to provide technical and operational assistance to federal law enforcement and security agencies in the performance of their lawful duties.
These authorizations are very vague in nature, which for many Canadians raises concerns about their implementation, specifically what qualifies someone for electronic surveillance.
The Anti-Terrorism Act, 2015 (ATA 2015), more commonly known as Bill C-51, is seen by Canadians as reducing their protection from surveillance and intelligence collection even further, making it extremely controversial. The Act made it legal for any Government of Canada institution to share information that may pertain to a terrorist threat with another Government of Canada institution that deals in national security. The Act also extended the powers of the Canadian Security Intelligence Service, allowing them to act against, rather than just collect intelligence about, any action that threatens Canada’s national security. Although still requiring a warrant to act in any way that violates the Charter of Rights and Freedoms, the public is concerned with the interpretation of what violates the Charter, and who gets to make that decision. Furthermore, the Act also allows for the Minister of Public Safety and Emergency Preparedness to determine a list of individuals that pose a threat to air travel and share that information with airlines. Another concern with this Act is that it made propagating terrorism related activities an indictable offence, even when it is not guaranteed that that individual would ever act on these expressions. In doing this, the net of people that may qualify for surveillance activities also increases.
Within the mandates of the CSE and the CSIS Act are very specific guidelines about how surveillance and intelligence collection activities can be carried out, under which circumstances that information can be shared among government institutions, and how long that information can be kept for. Most importantly, any time a Canadian is going to be spied on in a way that violates a Charter Right, Federal Court Warrants are required. Both organizations are also subject to external review boards. All activities of the CSE are subject to review by the Office of the CSE Commissioner, who must be a supernumerary or retired judge of a Superior Court. In addition, the Privacy Commissioner of Canada, the Auditor General, the Information Commissioner, the Canadian Human Rights Commission, and the Commissioner of Official Languages also confidentially review all information and activities by the CSE. The CSE also has in-house council to ensure operations are legal. CSIS is subject to the review of the Security Intelligence Review Committee (SIRC), an external and independent body that reports to parliament. The reviews and recommendations that SIRC publishes are available to the public on its website.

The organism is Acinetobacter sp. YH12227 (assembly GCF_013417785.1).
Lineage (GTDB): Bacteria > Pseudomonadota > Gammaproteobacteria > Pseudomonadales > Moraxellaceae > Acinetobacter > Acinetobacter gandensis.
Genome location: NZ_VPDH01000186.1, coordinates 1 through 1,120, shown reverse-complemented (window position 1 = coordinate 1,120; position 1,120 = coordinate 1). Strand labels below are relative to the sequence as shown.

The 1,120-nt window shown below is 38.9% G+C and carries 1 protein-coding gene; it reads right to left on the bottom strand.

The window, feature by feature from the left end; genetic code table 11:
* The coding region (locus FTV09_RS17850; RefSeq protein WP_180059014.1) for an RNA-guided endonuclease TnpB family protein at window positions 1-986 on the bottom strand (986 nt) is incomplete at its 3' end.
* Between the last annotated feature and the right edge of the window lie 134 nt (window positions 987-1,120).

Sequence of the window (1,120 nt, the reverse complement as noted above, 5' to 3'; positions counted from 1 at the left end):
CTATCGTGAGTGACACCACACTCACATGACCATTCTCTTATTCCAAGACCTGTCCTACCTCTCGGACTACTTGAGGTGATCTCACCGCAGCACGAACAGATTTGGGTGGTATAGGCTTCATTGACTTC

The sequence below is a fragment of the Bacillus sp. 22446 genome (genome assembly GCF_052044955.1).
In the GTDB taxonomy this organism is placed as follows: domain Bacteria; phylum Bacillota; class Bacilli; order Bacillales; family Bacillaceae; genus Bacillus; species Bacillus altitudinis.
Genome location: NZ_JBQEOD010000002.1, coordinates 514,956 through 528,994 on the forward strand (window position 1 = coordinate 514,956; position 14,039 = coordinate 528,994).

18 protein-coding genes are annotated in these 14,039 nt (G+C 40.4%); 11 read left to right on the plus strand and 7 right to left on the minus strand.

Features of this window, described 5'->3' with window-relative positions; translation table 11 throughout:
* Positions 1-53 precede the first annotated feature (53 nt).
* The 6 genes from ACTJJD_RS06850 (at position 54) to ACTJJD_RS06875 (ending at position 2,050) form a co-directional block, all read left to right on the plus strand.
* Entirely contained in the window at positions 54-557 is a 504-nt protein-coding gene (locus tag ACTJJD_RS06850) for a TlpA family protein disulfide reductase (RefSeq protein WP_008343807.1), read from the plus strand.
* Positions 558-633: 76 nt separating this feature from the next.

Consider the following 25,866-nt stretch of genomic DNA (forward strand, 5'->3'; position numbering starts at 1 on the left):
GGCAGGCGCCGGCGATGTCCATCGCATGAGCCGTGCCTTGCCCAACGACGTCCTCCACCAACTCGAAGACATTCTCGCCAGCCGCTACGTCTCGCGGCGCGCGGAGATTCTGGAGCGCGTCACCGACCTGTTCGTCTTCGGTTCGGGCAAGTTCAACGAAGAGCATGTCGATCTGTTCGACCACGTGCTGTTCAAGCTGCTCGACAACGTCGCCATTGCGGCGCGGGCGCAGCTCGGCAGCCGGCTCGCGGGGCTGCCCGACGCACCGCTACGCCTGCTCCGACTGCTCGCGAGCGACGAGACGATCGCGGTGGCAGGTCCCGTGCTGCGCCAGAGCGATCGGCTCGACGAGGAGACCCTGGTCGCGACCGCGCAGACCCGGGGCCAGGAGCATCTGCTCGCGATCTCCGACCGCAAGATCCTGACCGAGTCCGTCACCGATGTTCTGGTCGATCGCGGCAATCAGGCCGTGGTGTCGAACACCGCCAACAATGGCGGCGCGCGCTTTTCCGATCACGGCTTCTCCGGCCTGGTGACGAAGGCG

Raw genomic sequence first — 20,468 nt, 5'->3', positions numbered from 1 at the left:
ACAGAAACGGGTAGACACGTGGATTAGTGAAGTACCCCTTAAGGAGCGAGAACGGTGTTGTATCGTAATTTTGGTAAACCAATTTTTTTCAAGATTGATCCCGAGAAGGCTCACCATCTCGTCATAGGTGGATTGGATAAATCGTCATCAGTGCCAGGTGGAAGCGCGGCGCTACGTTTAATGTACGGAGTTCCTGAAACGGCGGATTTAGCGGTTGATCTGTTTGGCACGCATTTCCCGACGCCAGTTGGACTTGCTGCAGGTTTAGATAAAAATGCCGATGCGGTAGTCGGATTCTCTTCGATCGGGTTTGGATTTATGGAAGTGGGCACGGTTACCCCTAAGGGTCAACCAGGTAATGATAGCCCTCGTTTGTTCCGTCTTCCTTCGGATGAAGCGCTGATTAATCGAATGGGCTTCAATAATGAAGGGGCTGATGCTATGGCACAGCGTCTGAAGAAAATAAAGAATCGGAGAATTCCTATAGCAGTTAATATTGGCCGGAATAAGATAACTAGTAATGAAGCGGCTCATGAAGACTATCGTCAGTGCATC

This article is part of a four-part series. Check out parts one, three, and four, which discuss intelligence collection in Canada, Snowden in Canada, and thwarted threats to Canada.
Photo: netTransformer Internet BGP peering map (2016), by Niau33 via Wikimedia Commons. Licensed under CC 4.0.
Disclaimer: Any views or opinions expressed in articles are solely those of the authors and do not necessarily represent the views of the NATO Association of Canada.